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  #1  
Old 31 Jul 2004
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Front brake Options for 1983 R80G/S

Has anyone fitted late model 4piston sportbike brakes (nissin,tokico,etc) to the front of an 81-84 r80g/s...

Prices start at $900 U.S. and up for new caliper and rotor that still have to be machined to fit...seems a bit much. Thought some used sportbike brakes might be more practical. Cheers, Peter
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  #2  
Old 31 Jul 2004
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Cameron, Timo and I were just looking at sport bike calipers for our R100GS front ends, and the R80G/S is actually easier to mount a sport bike caliper on. Basically find something that looks about right, get a big disk off a sportbike, machine an adapter for the disk to wheel, and make a plate to mount the caliper on.

I had a 4 piston Performance Machine caliper on my G/S forks, worked well. Easy install.

You will have to change the master cylinder as well. 14 mm works perfectly on my 6 piston caliper, probably good on most 4 piston as well.

I just happen to have a Tokico six piston laying around...

Note that it's 81-87 G/S then GS and a different front end.

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  #3  
Old 31 Jul 2004
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btw, I have a spare 15mm master cylinder which I had on the PM 4 piston brake you're welcome to borrow to try.

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  #4  
Old 31 Jul 2004
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Hello.
This topic has been brought-up a few times now and there's some great info in the hub. I thought i might mention, if you go with a sport-bike type calliper, you will most likely need the left one. This may sound odd at first, but remember the calipers on sport-bikes are mounted behind the fork. Yours will be mounted ahead of the fork. If you take the left caliper and swing it 180 degrees you can easily mount it on the right side ahead of your fork. i purchased a left front caliper from a 2001 Yamaha R1 and will be mounting it in the near future. Do a search and you'll come up with some great info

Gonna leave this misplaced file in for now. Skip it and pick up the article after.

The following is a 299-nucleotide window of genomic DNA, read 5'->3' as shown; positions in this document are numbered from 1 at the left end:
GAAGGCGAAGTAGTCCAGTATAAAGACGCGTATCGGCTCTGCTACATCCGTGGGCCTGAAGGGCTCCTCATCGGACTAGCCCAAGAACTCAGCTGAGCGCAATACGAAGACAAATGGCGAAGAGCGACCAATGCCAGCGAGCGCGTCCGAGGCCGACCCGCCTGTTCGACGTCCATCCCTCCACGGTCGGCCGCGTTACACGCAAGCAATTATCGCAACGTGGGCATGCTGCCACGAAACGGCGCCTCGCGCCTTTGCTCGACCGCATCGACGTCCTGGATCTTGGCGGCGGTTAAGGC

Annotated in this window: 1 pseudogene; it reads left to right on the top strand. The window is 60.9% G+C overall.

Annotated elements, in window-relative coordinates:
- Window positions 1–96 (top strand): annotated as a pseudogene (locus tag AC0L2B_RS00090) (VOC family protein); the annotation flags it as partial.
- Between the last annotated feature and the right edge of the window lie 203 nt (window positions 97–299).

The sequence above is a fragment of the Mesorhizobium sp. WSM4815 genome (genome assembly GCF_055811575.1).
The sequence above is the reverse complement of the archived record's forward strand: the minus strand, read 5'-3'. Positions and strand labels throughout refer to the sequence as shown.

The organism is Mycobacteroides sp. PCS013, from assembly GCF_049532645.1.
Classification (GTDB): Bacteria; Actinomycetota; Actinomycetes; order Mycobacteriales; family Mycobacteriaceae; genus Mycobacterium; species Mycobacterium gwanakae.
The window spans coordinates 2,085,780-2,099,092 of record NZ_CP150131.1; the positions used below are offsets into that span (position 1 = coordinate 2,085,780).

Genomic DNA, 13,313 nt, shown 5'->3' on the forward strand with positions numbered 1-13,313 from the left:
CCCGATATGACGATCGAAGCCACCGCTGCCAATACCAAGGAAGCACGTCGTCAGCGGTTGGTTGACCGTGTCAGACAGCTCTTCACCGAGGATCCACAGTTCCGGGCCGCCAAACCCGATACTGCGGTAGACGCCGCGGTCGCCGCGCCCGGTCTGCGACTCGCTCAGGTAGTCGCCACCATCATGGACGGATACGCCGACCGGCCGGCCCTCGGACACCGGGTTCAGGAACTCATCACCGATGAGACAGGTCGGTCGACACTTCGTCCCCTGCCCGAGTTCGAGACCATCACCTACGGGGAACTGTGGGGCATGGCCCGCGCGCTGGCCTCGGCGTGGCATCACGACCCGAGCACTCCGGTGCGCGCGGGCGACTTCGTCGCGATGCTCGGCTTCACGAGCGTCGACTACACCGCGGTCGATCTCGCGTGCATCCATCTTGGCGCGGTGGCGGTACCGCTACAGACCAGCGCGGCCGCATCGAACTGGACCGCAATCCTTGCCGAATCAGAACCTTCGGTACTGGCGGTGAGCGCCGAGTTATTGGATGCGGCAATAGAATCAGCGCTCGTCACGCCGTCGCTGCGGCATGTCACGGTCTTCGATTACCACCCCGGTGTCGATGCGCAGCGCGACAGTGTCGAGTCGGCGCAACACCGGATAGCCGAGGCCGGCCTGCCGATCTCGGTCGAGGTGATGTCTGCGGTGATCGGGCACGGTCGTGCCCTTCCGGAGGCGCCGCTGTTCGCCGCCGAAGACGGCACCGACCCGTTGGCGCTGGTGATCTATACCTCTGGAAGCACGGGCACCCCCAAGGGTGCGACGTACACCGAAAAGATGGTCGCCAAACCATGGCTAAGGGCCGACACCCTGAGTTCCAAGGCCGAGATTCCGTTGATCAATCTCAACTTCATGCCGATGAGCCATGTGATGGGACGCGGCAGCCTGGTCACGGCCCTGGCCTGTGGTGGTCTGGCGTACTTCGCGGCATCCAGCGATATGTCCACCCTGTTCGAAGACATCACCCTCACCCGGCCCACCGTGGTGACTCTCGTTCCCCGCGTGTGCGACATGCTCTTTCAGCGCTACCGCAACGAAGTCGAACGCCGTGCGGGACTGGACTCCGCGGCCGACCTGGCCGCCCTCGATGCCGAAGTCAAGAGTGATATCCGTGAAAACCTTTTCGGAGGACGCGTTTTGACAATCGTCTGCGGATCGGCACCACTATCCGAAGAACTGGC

Good luck!!
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  #5  
Old 31 Jul 2004
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Sorry Ron - on the G/S - the caliper is behind the leg, so Cameron needs a regular right hand caliper.

The G/S has a completely different front end to the GS.

Note on yours, (a GS with no /) if the pistons are different in size front to rear (called a differential caliper) then you will be running the differential backwards and you will get significant uneven pad wear - depending on how much difference there is in the bore size of the pistons.

The purpose of the differential is to even out pad wear - if you mount it backwards...

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[This message has been edited by Grant Johnson (edited 31 July 2004).]
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  #6  
Old 31 Jul 2004
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OOPS!
Thanx for pointing that out Grant. I'll have to do more research before offering advice. I see your point with the diferential caliper, fortunately my pistons are all the same size so this shouldn't be a problem.
Thanx and good luck!
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  #7  
Old 2 Aug 2004
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Mr Ron,

Are you certain that your R1 caliper is evenly sized? I have looked at quite a few and all the 4 piston calipers that I have seen are differential. You have to measure the pistons carefully, as often the outside housing is the same size, but bored to different diameter inside (i.e. 32mm/34mm). I was planning the same thing, but have gone back to the stock 48mm twin piston Brembo for lack of options (modern convention is to mount behind the legs, making our R100 forks unique). I think perhaps that the answer is to be found in a larger rotor and perhaps more aggressive pads.

Interesting to note, when I was looking into the various sizes of calipers (measuring piston surface area only) the 48mm was larger then the 4 piston Nissin, which was larger then the 6 piston Tokico! Of course, the pad length and surface area was greater for the muli-piston calipers, but mechanical leverage was similar.

Hopefully done the mounting tomorrow - I'll let you know how it works in a few weeks when the new Master cylinder arrives.